In a plush basement suite of a west London hotel, Ronnie Wood is carefully studying a small rectangular package containing something he thought he would never see.It is a newly minted book – Ronnie Wood: Artist – containing hundreds of stunning images of paintings, sculptures, sketches and woodcuts he has made over the past 50 years. And luckily someone down here likes me too.’ The Rolling Stone is referring to his long love affair with alcohol, cocaine and heroin, which fuelled his reputation – alongside that of Keith Richards – as the greatest hell-raiser in the rock ’n’ roll firmament.‘I’ve had a fight with a touch of lung cancer,’ he says with a nervous laugh that does little to disguise the still-evident shock in his eyes.‘There was a week when everything hung in the balance and it could have been curtains – time to say goodbye.Sally [Humphreys, his wife of five years] was amazing.It’s only since we’ve got through it that she has been able to tell me how it was the worst seven days of her life.He asked me what I wanted to do and my answer was simple: “Just get it out of me.” ‘But then there was a week of tests.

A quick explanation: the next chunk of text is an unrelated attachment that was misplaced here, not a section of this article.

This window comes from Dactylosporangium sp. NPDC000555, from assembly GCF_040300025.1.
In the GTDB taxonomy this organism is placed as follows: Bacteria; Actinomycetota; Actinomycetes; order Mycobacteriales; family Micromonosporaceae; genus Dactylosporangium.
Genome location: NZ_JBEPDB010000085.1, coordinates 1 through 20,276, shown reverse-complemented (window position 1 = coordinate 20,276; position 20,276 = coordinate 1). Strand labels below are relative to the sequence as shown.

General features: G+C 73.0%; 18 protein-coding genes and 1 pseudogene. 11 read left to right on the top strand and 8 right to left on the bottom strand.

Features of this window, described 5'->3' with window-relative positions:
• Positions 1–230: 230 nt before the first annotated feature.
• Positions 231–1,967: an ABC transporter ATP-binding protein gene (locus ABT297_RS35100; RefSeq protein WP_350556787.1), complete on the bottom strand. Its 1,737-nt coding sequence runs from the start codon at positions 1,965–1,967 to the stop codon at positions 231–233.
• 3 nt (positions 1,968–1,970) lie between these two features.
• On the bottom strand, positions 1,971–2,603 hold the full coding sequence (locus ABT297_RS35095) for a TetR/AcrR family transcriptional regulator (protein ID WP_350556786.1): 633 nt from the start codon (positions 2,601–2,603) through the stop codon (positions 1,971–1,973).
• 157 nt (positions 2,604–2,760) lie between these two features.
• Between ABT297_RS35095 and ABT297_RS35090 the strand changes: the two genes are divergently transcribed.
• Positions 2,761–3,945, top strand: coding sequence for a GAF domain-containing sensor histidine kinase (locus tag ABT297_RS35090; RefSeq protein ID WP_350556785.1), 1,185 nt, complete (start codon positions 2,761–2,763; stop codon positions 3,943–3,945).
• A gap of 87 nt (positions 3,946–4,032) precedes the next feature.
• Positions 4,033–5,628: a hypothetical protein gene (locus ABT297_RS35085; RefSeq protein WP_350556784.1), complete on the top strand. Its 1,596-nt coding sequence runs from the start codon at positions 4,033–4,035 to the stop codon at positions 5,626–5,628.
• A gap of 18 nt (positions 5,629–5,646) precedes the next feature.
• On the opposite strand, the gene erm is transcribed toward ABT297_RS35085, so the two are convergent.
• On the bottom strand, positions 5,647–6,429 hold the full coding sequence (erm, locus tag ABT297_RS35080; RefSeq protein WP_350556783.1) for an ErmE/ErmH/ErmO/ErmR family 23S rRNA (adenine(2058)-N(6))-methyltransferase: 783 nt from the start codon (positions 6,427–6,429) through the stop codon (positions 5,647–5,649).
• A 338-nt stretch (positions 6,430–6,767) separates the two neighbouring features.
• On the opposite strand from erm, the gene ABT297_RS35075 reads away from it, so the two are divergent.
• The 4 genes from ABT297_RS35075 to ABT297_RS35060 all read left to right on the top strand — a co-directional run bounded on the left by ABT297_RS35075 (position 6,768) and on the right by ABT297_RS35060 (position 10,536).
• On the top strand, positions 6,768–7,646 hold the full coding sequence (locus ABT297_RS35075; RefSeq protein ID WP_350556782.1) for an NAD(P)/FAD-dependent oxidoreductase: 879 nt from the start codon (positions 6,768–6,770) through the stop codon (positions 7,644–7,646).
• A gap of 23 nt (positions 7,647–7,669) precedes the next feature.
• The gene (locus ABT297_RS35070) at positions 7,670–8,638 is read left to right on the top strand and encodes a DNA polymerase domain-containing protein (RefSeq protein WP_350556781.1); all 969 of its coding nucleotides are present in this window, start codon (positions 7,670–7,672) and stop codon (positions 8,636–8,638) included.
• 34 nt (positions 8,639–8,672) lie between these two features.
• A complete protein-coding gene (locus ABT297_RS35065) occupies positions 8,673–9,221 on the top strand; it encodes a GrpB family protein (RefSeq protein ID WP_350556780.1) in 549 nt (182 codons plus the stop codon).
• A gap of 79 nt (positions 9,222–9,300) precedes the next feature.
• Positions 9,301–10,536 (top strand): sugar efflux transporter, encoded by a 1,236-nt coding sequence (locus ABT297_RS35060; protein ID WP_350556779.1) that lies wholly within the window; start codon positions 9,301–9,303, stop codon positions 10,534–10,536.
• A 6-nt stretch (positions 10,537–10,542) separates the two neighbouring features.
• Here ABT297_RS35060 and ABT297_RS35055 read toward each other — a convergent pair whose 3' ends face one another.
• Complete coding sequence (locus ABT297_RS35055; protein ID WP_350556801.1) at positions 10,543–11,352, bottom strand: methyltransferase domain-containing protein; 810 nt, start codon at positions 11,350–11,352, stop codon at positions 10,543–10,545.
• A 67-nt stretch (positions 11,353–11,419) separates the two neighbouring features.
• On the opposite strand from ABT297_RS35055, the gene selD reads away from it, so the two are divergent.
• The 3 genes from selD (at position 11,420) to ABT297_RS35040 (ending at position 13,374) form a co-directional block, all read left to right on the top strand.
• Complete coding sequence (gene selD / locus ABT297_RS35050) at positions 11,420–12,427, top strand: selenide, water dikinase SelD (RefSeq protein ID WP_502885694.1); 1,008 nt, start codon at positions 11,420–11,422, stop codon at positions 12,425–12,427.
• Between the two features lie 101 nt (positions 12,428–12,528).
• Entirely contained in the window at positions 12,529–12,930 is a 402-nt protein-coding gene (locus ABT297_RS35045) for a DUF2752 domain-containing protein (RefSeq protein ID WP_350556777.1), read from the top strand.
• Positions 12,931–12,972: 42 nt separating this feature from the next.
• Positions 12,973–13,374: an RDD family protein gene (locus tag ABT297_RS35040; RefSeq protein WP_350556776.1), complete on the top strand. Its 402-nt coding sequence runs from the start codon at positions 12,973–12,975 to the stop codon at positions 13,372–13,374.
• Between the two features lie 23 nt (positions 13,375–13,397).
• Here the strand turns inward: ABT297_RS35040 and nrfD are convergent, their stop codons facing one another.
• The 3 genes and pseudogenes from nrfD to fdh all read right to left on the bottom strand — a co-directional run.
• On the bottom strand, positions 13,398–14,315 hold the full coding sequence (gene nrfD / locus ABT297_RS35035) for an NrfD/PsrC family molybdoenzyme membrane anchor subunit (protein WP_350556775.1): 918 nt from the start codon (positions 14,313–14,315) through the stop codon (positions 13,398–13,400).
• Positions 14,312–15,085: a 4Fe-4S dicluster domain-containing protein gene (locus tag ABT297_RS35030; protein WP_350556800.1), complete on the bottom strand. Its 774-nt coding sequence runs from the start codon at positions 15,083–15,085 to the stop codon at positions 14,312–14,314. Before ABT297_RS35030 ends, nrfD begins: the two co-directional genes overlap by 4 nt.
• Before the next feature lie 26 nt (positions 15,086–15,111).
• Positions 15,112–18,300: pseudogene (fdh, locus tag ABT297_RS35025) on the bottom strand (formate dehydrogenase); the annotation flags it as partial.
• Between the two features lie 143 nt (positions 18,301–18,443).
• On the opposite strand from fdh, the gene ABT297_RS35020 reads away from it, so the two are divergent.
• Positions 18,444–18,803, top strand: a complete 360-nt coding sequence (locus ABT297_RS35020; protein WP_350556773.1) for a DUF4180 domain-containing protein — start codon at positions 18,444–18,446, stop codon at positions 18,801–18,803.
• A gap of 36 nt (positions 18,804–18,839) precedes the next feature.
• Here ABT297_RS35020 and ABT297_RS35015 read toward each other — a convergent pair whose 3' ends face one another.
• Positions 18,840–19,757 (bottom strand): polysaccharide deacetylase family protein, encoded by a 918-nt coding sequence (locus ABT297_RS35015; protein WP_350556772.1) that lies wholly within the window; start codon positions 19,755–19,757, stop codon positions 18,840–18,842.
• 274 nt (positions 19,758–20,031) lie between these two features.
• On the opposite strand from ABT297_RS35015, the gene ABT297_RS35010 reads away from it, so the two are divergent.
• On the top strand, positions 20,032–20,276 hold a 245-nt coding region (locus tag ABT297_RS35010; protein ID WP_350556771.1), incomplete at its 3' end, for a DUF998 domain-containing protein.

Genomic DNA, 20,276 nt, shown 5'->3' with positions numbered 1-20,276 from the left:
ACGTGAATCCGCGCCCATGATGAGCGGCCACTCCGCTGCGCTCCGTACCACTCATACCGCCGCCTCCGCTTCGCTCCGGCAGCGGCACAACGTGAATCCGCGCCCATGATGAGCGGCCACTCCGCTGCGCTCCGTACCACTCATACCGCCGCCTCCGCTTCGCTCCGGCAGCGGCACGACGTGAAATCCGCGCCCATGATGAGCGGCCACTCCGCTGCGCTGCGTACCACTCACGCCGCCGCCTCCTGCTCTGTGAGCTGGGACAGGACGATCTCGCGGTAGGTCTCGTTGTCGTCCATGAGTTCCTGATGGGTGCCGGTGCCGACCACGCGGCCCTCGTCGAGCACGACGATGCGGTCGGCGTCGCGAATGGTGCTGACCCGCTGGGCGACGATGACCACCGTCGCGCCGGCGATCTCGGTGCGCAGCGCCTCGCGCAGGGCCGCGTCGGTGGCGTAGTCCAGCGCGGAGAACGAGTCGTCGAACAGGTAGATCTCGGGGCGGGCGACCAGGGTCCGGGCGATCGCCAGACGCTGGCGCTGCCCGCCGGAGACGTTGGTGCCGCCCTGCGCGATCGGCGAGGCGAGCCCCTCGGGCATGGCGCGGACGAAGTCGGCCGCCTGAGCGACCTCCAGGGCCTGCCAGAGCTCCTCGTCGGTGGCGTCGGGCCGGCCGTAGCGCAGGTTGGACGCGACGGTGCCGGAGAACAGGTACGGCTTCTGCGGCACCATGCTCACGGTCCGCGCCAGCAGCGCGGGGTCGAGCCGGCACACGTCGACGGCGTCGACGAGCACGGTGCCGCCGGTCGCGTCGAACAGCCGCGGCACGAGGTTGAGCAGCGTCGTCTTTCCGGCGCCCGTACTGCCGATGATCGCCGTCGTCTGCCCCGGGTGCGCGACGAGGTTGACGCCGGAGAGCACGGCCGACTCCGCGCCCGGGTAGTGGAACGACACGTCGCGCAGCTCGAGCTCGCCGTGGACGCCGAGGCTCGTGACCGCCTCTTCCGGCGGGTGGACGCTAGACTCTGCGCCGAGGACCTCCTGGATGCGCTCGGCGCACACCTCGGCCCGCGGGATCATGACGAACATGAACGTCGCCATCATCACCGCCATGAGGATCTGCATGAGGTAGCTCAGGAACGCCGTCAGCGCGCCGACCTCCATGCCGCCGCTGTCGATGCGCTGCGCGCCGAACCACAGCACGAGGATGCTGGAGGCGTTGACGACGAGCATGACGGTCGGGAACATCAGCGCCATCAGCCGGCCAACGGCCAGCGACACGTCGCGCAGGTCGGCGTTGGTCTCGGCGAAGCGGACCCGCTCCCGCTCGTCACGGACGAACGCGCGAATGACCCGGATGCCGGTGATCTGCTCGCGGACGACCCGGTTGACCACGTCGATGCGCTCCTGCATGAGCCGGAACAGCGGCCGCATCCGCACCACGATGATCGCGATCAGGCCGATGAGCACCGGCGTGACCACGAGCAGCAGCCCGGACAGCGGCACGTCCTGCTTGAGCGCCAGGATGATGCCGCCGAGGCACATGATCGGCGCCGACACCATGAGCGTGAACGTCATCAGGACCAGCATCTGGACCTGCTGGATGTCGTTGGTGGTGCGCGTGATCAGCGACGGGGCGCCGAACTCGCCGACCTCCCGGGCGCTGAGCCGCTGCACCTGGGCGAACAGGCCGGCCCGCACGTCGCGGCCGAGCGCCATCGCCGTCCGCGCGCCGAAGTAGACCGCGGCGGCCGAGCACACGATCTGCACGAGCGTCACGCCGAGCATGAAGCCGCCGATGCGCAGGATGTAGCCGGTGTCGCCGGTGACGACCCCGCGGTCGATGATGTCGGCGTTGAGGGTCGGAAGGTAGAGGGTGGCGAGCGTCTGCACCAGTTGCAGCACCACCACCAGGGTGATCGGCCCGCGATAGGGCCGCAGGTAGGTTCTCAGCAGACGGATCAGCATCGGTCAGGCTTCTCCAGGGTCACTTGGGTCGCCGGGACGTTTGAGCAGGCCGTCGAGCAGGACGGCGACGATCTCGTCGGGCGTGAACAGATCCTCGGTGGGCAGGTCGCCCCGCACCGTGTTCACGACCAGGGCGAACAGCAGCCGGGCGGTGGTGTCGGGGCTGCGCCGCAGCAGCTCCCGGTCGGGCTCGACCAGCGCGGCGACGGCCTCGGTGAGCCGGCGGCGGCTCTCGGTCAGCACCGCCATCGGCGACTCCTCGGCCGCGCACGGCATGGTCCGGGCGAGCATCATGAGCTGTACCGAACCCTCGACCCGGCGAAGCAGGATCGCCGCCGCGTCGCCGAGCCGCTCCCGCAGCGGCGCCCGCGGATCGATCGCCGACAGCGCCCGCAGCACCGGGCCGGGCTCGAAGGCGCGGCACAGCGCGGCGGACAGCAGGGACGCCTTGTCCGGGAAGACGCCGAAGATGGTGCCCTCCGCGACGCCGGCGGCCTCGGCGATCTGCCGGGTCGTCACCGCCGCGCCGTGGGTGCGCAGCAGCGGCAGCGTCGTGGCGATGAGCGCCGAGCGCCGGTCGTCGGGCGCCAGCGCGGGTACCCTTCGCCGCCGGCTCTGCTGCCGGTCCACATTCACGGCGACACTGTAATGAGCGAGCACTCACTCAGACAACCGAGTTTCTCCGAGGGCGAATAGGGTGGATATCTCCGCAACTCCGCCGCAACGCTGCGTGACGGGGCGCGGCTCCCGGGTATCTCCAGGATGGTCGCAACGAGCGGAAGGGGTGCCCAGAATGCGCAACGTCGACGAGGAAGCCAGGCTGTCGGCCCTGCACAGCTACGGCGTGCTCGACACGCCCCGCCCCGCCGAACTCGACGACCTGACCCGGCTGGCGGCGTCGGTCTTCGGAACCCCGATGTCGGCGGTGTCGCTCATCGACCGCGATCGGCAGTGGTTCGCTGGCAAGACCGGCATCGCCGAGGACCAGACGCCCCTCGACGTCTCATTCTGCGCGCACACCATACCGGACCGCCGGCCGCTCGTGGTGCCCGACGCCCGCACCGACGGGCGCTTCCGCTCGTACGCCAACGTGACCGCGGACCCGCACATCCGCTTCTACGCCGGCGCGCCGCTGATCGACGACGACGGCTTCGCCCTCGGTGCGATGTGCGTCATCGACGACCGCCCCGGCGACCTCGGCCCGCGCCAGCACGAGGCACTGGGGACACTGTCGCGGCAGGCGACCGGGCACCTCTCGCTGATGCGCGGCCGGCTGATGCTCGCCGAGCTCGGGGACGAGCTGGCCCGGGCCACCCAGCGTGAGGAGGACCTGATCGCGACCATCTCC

He no longer drinks, he doesn’t smoke (‘I’ve even kicked the ecigarettes – what’s the point?
He recalls his most memorable collaboration with Dylan when he and Richards performed alongside him at Live Aid in 1985.
Not only did Dylan decide at the last moment to perform two songs they had never rehearsed (Ballad Of Hollis Brown and When The Ship Comes In), but his guitar broke in the middle of Blowin’ In The Wind. ‘I handed Bob my guitar so he could carry on and looked round thinking someone backstage may have a guitar, but there was absolutely no one backstage because we had literally just showed up on our own.
If that had happened it would have been all over for me.
‘So there was this one week when I didn’t know what was happening.